Williams: Dangers In Starry-eyed Election Predictions
WERE Nigeria to be as advanced as some Western countries, where democracy has thrived for centuries; where electoral contests are not as warlike as we have here, one would have ignored the spurious polls being churned out by parties with regard to the February elections. Of greater concern is the outlandish postulation of the All Progressives Congress (APC), which gleefully awards to itself states it, purports to have acquired, but just waiting to harvest in two weeks’ time. And the question is; if the predictions turn out not to be so favourable, what would they do?
Not that forecasts are bad in themselves, if they have a basis in social science and an unbiased reading of today’s realities. Forecasts may be the very recipe for post election crisis if they are delusional and tantalizing, failing to capture the details of voter attitude and pristine traditions. If politicians are not cautioned to moderate their campaign field excitements, it might be difficult to contain them when election results do not favour them.
For instance, it was the delusions of former times that led to the destructions and post election crisis of 2011. Those who are familiar with the template will recall that it was when the reality of the election result became far removed from faulty projections of politicians that the option of violence was put forward. The political climate in 2010 was frightening and the language of engagement reflected high level of desperation. While in places like Akwa Ibom, rival camps did not have enough confidence in themselves to meet at the polls, thereby resorting to violent blighting of state infrastructure, in other places, it was the absence of sporting spirit that led to killings and wanton destructions.
The trend was like this: when huge votes from Kano State had been announced, there was jubilation in the camp of the major opposition, the Congress for Progressive Change (CPC). But when votes from other parts of the country began to offset the tables, violence set in. If in a contest people refuse to enter with open mind of head or tail, they may get embarrassed when the results are announced and begin to resort to self-help. The point is to remind all, particularly the opposition not to count their chickens before they are hatched. The bogus allocation of states to themselves and their strong belief that the ruling Peoples Democratic Party (PDP) will be defeated hands down has no basis in serious contextual analysis of the 2015 elections. There could be a new paradigm after the elections, and that we have to cautiously wait and see.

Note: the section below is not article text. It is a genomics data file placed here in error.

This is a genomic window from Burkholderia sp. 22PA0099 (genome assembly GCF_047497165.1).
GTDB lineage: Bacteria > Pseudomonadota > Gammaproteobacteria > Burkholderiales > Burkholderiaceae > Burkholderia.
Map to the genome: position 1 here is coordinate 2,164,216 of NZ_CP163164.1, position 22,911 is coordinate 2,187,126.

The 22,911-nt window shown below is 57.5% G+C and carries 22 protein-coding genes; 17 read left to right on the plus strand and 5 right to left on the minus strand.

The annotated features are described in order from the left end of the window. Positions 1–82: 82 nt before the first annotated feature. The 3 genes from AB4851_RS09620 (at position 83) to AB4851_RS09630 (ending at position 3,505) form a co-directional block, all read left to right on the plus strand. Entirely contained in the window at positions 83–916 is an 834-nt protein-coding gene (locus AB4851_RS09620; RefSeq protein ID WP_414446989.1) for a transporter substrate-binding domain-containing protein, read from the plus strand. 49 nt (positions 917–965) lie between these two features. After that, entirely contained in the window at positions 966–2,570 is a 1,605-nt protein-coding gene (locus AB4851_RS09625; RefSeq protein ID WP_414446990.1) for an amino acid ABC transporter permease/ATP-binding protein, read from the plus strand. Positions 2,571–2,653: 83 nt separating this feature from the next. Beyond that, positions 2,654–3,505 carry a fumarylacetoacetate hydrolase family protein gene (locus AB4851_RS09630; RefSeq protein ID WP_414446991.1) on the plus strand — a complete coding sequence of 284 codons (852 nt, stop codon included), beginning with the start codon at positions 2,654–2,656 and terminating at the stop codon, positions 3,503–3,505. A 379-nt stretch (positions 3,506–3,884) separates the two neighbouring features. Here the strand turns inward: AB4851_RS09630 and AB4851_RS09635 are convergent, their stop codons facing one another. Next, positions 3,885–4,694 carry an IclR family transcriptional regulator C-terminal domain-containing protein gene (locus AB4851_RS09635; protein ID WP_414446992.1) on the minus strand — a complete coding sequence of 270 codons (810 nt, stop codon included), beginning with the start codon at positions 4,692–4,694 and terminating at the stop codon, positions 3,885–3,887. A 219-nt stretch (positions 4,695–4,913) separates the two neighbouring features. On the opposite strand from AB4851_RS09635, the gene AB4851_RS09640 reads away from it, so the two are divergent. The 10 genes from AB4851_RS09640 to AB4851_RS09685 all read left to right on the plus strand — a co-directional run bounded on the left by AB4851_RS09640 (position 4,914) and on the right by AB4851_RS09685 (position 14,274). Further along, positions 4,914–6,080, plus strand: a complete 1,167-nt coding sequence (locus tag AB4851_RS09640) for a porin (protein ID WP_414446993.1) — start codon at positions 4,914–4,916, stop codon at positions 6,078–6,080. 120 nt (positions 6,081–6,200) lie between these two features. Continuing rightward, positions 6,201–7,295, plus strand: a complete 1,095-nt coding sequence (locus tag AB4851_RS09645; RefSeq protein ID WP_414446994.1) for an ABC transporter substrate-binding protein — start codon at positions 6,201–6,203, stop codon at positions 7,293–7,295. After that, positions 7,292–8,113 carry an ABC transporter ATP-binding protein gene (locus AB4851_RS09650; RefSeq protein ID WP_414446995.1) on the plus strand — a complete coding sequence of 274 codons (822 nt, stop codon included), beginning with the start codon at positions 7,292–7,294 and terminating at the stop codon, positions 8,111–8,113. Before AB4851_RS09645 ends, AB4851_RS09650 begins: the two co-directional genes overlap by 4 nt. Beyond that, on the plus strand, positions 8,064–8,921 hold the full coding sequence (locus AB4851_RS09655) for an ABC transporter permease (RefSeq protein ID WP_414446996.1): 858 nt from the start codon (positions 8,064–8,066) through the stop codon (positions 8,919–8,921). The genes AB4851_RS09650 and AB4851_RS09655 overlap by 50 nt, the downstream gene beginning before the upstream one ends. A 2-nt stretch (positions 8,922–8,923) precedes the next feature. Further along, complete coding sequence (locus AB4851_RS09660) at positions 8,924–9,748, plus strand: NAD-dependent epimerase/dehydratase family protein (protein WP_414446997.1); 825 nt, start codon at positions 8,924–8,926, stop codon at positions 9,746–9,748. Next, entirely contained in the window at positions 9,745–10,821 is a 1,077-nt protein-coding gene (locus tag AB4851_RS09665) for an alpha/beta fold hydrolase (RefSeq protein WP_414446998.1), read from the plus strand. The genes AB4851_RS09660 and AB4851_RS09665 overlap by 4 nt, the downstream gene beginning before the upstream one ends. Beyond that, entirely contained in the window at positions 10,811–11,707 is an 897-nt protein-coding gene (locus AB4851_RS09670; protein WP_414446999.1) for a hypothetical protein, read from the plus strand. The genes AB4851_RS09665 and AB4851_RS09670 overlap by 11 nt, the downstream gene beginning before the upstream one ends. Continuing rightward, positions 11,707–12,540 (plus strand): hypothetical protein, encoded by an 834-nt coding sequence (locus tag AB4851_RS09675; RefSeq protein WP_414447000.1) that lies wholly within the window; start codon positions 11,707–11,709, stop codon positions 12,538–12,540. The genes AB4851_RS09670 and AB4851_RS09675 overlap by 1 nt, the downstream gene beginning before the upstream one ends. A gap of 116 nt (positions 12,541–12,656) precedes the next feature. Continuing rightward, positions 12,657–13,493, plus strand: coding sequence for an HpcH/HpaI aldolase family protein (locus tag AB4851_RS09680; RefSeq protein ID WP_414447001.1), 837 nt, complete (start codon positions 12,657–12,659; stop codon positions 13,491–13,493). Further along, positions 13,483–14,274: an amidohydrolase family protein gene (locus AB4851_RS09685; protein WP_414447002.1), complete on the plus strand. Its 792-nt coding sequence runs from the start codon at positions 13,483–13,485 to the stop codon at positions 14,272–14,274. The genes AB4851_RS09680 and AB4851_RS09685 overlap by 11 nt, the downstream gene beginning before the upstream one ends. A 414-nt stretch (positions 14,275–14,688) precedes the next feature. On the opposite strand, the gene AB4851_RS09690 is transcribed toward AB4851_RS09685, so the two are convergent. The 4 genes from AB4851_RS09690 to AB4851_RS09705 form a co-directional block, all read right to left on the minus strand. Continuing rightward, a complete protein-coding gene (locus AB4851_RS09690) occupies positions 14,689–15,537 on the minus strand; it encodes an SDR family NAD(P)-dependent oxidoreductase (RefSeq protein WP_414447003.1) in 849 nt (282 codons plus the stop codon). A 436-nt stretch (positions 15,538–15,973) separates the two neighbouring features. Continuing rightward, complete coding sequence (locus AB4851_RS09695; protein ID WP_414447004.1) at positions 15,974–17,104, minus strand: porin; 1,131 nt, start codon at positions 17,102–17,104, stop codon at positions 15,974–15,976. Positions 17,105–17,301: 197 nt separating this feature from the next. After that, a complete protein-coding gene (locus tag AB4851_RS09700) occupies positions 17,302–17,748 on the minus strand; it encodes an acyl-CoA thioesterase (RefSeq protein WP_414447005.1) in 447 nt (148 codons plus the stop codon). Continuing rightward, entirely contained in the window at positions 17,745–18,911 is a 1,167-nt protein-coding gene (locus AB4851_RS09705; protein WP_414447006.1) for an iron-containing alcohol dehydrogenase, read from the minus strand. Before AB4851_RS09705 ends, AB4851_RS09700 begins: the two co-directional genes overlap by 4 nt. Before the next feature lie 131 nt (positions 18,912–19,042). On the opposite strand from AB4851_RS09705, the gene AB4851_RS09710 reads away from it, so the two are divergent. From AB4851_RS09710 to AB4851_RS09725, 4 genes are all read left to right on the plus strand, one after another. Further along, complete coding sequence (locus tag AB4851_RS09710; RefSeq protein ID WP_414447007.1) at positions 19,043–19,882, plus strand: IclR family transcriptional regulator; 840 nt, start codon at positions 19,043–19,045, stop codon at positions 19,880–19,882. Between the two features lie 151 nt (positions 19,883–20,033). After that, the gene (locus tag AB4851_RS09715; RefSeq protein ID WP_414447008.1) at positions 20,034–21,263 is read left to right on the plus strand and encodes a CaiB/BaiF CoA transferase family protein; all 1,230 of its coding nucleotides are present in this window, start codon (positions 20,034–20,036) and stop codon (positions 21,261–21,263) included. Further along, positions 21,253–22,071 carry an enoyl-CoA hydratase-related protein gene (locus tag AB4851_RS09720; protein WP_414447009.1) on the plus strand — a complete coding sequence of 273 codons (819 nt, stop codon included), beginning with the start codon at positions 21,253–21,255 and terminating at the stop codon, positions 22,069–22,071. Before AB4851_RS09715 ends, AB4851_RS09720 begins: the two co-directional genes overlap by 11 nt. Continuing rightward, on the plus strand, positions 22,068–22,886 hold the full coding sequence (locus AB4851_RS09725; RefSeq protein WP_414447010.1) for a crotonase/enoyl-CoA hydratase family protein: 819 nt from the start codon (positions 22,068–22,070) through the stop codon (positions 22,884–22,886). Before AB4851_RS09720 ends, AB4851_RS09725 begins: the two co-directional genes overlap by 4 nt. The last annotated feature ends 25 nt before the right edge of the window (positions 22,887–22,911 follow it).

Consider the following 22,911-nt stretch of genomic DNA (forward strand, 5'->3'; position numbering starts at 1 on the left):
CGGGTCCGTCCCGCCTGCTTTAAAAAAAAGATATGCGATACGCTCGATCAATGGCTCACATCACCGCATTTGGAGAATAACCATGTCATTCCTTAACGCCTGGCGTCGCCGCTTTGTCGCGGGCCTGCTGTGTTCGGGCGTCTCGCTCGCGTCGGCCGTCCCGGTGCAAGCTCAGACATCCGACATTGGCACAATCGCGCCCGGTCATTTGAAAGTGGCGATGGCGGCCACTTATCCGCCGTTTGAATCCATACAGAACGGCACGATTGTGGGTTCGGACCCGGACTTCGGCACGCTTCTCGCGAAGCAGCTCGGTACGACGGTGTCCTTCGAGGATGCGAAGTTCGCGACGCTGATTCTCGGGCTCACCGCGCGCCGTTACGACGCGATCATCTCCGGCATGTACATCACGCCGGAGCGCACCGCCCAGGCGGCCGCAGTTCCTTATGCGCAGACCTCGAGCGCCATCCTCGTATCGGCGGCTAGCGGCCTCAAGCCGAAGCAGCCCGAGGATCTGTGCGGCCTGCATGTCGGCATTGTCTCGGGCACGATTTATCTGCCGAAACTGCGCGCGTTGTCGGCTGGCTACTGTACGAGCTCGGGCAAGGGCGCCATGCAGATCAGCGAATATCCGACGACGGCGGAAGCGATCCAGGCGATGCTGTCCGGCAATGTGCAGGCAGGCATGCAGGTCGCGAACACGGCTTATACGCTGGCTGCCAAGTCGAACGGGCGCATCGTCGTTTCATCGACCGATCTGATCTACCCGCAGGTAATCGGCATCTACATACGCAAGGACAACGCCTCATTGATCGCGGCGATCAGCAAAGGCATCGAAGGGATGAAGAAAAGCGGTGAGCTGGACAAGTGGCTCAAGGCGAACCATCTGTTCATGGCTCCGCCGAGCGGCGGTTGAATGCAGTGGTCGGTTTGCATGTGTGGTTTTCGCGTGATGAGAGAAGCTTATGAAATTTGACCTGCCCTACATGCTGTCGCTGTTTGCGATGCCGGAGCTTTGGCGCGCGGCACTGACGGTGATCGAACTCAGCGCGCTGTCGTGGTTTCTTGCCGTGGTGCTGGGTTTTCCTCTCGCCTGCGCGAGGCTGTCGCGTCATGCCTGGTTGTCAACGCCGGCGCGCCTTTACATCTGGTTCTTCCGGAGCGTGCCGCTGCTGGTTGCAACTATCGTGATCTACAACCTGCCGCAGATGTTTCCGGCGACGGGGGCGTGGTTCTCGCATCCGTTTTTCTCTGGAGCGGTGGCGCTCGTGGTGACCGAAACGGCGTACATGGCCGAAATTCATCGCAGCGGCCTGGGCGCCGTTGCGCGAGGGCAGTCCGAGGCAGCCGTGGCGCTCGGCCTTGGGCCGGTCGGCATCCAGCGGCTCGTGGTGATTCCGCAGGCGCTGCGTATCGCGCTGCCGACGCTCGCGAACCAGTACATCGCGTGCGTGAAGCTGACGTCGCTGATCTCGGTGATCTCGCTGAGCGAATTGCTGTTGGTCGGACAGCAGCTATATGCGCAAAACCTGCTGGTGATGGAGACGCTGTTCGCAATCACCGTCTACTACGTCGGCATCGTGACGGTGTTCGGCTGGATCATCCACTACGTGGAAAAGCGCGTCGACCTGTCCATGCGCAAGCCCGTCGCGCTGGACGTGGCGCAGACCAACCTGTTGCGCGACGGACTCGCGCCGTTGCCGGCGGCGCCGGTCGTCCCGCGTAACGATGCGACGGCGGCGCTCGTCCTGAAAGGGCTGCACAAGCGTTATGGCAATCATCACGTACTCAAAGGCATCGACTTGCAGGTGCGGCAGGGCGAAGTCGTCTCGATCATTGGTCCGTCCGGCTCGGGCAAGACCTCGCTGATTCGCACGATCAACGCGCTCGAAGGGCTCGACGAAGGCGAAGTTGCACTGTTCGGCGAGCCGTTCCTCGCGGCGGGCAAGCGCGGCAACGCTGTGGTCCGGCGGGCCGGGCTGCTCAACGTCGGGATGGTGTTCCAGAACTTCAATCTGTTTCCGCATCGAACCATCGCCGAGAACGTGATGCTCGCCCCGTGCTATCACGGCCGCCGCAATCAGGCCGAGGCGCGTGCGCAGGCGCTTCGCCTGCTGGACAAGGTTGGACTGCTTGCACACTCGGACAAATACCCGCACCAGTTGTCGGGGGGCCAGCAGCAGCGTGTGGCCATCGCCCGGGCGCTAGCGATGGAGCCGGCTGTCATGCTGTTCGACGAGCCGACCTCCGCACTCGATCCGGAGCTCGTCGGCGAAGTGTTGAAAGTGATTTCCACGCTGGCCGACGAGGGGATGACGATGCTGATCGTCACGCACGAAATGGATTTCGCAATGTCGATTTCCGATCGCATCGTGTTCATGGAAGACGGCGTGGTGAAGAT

It is the same way that the Peoples Democratic Party (PDP) is pounding its chest in spite of glaring displacements it has suffered all over the place. Coming from no less a person than the tested political warhorse, Chief Richard Akinjide, former attorney General and minister of justice, the promise that the party will win in 25 states does not capture the details of its losses since 2011. We do not see the basis in the assumptions of the two frontline parties, just the usual unbridled optimism of party faithful.